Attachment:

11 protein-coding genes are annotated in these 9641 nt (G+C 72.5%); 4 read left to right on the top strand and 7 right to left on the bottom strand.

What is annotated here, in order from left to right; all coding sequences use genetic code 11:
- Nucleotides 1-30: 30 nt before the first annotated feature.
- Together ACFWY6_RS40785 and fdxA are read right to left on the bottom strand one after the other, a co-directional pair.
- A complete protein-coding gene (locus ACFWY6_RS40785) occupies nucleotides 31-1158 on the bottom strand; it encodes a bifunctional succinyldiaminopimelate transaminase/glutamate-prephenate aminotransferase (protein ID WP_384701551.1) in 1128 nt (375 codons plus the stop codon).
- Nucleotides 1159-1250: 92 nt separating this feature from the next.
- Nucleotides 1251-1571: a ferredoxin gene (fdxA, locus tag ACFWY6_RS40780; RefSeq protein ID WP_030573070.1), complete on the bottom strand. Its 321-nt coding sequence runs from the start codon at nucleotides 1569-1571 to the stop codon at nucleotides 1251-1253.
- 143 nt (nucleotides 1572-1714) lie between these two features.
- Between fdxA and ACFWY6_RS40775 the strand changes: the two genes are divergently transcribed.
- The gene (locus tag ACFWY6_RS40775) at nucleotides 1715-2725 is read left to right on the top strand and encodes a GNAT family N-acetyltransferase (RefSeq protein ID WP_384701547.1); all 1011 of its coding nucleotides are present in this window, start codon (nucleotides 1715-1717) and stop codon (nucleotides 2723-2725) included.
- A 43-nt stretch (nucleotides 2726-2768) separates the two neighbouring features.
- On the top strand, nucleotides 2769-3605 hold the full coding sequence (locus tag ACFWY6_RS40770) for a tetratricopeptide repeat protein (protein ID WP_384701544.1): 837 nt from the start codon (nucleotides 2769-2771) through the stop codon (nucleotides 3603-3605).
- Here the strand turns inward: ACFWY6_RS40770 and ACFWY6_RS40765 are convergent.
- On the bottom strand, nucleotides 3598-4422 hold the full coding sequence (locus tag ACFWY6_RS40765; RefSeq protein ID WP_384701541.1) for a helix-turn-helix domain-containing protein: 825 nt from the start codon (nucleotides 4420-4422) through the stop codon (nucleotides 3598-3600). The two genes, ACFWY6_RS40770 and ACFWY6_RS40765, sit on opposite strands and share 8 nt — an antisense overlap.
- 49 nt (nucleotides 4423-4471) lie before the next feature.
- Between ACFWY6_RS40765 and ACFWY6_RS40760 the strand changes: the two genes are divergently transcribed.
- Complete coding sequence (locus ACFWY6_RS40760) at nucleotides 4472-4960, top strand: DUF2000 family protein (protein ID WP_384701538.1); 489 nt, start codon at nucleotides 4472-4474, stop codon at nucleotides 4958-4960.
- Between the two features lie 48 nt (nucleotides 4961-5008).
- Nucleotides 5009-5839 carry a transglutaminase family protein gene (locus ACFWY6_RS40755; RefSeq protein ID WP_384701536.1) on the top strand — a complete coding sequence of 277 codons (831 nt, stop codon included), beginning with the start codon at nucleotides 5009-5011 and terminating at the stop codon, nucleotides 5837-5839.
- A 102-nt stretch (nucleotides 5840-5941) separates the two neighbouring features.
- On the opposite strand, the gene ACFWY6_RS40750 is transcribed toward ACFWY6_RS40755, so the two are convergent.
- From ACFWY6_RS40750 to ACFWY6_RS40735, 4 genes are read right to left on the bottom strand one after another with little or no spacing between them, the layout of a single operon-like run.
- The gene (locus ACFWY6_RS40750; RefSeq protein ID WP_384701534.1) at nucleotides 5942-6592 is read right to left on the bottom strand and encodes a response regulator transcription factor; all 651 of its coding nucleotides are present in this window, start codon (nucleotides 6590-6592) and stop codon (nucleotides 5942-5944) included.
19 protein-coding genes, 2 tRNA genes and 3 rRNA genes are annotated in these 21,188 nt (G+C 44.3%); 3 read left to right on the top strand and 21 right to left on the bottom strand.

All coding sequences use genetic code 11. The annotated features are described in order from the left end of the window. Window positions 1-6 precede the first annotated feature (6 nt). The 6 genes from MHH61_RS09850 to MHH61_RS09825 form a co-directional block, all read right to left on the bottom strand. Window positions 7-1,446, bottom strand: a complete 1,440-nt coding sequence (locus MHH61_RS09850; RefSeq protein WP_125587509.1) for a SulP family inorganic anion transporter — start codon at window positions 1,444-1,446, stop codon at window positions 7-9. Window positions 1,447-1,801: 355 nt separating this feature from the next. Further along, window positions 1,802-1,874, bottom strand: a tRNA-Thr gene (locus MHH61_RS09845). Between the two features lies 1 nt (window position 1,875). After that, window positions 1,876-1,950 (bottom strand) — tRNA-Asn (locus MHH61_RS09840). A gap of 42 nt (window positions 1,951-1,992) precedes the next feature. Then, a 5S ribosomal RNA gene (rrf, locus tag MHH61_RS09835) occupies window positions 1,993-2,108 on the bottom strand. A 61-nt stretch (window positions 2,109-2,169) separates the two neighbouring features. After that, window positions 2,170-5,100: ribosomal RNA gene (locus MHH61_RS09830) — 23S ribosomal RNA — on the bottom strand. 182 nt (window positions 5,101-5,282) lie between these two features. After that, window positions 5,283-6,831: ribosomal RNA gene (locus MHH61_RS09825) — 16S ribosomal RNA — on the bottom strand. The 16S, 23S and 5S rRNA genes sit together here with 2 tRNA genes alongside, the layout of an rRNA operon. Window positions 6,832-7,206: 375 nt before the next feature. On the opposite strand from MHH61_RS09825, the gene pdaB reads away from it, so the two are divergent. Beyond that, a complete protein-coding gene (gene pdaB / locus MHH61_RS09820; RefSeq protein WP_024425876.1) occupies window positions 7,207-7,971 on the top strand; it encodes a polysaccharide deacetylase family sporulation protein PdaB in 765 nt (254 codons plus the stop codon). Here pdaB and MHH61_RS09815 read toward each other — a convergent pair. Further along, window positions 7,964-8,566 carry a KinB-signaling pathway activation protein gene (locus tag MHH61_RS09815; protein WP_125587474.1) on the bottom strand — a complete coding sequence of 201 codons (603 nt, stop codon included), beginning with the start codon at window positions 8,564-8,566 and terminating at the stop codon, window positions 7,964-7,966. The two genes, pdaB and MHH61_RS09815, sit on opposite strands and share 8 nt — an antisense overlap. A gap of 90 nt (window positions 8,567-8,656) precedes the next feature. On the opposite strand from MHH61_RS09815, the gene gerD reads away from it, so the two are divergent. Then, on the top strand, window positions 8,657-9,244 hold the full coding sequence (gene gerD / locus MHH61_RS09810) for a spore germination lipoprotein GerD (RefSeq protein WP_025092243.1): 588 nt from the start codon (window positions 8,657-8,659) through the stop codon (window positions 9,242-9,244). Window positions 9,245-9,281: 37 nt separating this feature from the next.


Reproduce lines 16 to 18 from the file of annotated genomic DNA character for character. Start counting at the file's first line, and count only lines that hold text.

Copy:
- Between ACFWY6_RS40765 and ACFWY6_RS40760 the strand changes: the two genes are divergently transcribed.
- Complete coding sequence (locus ACFWY6_RS40760) at nucleotides 4472-4960, top strand: DUF2000 family protein (protein ID WP_384701538.1); 489 nt, start codon at nucleotides 4472-4474, stop codon at nucleotides 4958-4960.
- Between the two features lie 48 nt (nucleotides 4961-5008).